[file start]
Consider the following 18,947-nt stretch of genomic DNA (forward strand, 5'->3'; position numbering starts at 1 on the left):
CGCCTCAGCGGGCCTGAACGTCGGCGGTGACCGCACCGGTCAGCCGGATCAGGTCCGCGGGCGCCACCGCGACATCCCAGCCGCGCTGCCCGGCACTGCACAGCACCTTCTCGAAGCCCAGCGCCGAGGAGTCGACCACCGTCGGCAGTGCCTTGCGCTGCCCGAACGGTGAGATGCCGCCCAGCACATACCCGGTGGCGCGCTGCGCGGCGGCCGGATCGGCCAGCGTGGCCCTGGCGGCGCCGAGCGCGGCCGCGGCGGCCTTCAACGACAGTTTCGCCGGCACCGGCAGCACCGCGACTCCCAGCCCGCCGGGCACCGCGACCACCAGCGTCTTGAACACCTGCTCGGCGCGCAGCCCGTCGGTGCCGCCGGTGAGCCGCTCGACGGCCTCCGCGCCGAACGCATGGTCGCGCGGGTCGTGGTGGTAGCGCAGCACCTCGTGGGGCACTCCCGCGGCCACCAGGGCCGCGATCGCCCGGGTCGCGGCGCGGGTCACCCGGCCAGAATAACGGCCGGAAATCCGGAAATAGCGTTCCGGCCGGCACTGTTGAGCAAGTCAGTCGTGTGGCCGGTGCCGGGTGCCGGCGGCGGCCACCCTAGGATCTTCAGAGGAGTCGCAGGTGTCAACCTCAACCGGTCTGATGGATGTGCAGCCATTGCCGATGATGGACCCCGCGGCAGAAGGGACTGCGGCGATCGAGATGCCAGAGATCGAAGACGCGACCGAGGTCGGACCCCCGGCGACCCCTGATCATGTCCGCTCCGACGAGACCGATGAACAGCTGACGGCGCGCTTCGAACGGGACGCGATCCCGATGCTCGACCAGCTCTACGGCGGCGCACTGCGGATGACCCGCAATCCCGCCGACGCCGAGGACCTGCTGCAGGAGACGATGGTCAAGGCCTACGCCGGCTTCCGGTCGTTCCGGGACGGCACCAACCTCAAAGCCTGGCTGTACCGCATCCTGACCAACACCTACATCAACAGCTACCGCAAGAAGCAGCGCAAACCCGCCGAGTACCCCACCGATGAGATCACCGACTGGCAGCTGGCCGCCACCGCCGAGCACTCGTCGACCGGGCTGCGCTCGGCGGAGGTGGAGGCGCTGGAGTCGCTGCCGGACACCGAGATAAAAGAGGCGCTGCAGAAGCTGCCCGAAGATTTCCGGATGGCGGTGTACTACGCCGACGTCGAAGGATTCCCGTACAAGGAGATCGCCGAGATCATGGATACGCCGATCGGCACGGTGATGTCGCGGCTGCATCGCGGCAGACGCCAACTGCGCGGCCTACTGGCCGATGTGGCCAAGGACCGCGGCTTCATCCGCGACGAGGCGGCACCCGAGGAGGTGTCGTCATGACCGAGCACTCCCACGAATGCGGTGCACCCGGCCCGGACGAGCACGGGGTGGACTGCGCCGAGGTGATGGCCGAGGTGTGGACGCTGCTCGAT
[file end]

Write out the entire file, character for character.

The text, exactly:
Consider the following 18,947-nt stretch of genomic DNA (forward strand, 5'->3'; position numbering starts at 1 on the left):
CGCCTCAGCGGGCCTGAACGTCGGCGGTGACCGCACCGGTCAGCCGGATCAGGTCCGCGGGCGCCACCGCGACATCCCAGCCGCGCTGCCCGGCACTGCACAGCACCTTCTCGAAGCCCAGCGCCGAGGAGTCGACCACCGTCGGCAGTGCCTTGCGCTGCCCGAACGGTGAGATGCCGCCCAGCACATACCCGGTGGCGCGCTGCGCGGCGGCCGGATCGGCCAGCGTGGCCCTGGCGGCGCCGAGCGCGGCCGCGGCGGCCTTCAACGACAGTTTCGCCGGCACCGGCAGCACCGCGACTCCCAGCCCGCCGGGCACCGCGACCACCAGCGTCTTGAACACCTGCTCGGCGCGCAGCCCGTCGGTGCCGCCGGTGAGCCGCTCGACGGCCTCCGCGCCGAACGCATGGTCGCGCGGGTCGTGGTGGTAGCGCAGCACCTCGTGGGGCACTCCCGCGGCCACCAGGGCCGCGATCGCCCGGGTCGCGGCGCGGGTCACCCGGCCAGAATAACGGCCGGAAATCCGGAAATAGCGTTCCGGCCGGCACTGTTGAGCAAGTCAGTCGTGTGGCCGGTGCCGGGTGCCGGCGGCGGCCACCCTAGGATCTTCAGAGGAGTCGCAGGTGTCAACCTCAACCGGTCTGATGGATGTGCAGCCATTGCCGATGATGGACCCCGCGGCAGAAGGGACTGCGGCGATCGAGATGCCAGAGATCGAAGACGCGACCGAGGTCGGACCCCCGGCGACCCCTGATCATGTCCGCTCCGACGAGACCGATGAACAGCTGACGGCGCGCTTCGAACGGGACGCGATCCCGATGCTCGACCAGCTCTACGGCGGCGCACTGCGGATGACCCGCAATCCCGCCGACGCCGAGGACCTGCTGCAGGAGACGATGGTCAAGGCCTACGCCGGCTTCCGGTCGTTCCGGGACGGCACCAACCTCAAAGCCTGGCTGTACCGCATCCTGACCAACACCTACATCAACAGCTACCGCAAGAAGCAGCGCAAACCCGCCGAGTACCCCACCGATGAGATCACCGACTGGCAGCTGGCCGCCACCGCCGAGCACTCGTCGACCGGGCTGCGCTCGGCGGAGGTGGAGGCGCTGGAGTCGCTGCCGGACACCGAGATAAAAGAGGCGCTGCAGAAGCTGCCCGAAGATTTCCGGATGGCGGTGTACTACGCCGACGTCGAAGGATTCCCGTACAAGGAGATCGCCGAGATCATGGATACGCCGATCGGCACGGTGATGTCGCGGCTGCATCGCGGCAGACGCCAACTGCGCGGCCTACTGGCCGATGTGGCCAAGGACCGCGGCTTCATCCGCGACGAGGCGGCACCCGAGGAGGTGTCGTCATGACCGAGCACTCCCACGAATGCGGTGCACCCGGCCCGGACGAGCACGGGGTGGACTGCGCCGAGGTGATGGCCGAGGTGTGGACGCTGCTCGAT